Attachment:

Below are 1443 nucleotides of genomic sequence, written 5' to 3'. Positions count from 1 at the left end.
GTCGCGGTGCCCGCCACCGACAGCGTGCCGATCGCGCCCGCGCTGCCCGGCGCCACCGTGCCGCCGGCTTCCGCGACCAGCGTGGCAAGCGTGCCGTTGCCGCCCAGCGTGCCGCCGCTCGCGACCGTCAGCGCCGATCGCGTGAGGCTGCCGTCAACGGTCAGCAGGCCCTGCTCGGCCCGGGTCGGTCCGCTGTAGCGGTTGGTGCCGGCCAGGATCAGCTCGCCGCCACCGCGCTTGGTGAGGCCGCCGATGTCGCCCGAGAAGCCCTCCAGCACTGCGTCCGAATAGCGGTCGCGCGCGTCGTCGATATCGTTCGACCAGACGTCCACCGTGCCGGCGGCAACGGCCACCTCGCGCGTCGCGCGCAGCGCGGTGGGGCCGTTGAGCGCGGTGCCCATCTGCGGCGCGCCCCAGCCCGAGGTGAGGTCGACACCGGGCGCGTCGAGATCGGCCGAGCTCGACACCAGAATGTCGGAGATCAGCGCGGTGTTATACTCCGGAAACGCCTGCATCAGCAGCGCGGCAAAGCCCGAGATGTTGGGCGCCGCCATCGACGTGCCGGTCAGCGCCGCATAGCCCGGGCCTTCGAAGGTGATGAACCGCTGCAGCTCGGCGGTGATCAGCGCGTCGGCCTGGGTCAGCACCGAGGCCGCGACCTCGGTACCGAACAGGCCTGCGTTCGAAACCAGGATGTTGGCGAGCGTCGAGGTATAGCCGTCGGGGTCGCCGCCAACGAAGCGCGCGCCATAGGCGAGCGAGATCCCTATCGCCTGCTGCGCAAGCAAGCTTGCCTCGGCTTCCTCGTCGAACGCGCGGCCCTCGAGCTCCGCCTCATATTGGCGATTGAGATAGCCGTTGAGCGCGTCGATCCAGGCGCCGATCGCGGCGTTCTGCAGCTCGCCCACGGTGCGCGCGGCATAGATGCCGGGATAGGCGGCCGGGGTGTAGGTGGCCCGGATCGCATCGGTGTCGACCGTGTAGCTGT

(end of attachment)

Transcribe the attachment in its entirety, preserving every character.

Below are 1443 nucleotides of genomic sequence, written 5' to 3'. Positions count from 1 at the left end.
GTCGCGGTGCCCGCCACCGACAGCGTGCCGATCGCGCCCGCGCTGCCCGGCGCCACCGTGCCGCCGGCTTCCGCGACCAGCGTGGCAAGCGTGCCGTTGCCGCCCAGCGTGCCGCCGCTCGCGACCGTCAGCGCCGATCGCGTGAGGCTGCCGTCAACGGTCAGCAGGCCCTGCTCGGCCCGGGTCGGTCCGCTGTAGCGGTTGGTGCCGGCCAGGATCAGCTCGCCGCCACCGCGCTTGGTGAGGCCGCCGATGTCGCCCGAGAAGCCCTCCAGCACTGCGTCCGAATAGCGGTCGCGCGCGTCGTCGATATCGTTCGACCAGACGTCCACCGTGCCGGCGGCAACGGCCACCTCGCGCGTCGCGCGCAGCGCGGTGGGGCCGTTGAGCGCGGTGCCCATCTGCGGCGCGCCCCAGCCCGAGGTGAGGTCGACACCGGGCGCGTCGAGATCGGCCGAGCTCGACACCAGAATGTCGGAGATCAGCGCGGTGTTATACTCCGGAAACGCCTGCATCAGCAGCGCGGCAAAGCCCGAGATGTTGGGCGCCGCCATCGACGTGCCGGTCAGCGCCGCATAGCCCGGGCCTTCGAAGGTGATGAACCGCTGCAGCTCGGCGGTGATCAGCGCGTCGGCCTGGGTCAGCACCGAGGCCGCGACCTCGGTACCGAACAGGCCTGCGTTCGAAACCAGGATGTTGGCGAGCGTCGAGGTATAGCCGTCGGGGTCGCCGCCAACGAAGCGCGCGCCATAGGCGAGCGAGATCCCTATCGCCTGCTGCGCAAGCAAGCTTGCCTCGGCTTCCTCGTCGAACGCGCGGCCCTCGAGCTCCGCCTCATATTGGCGATTGAGATAGCCGTTGAGCGCGTCGATCCAGGCGCCGATCGCGGCGTTCTGCAGCTCGCCCACGGTGCGCGCGGCATAGATGCCGGGATAGGCGGCCGGGGTGTAGGTGGCCCGGATCGCATCGGTGTCGACCGTGTAGCTGT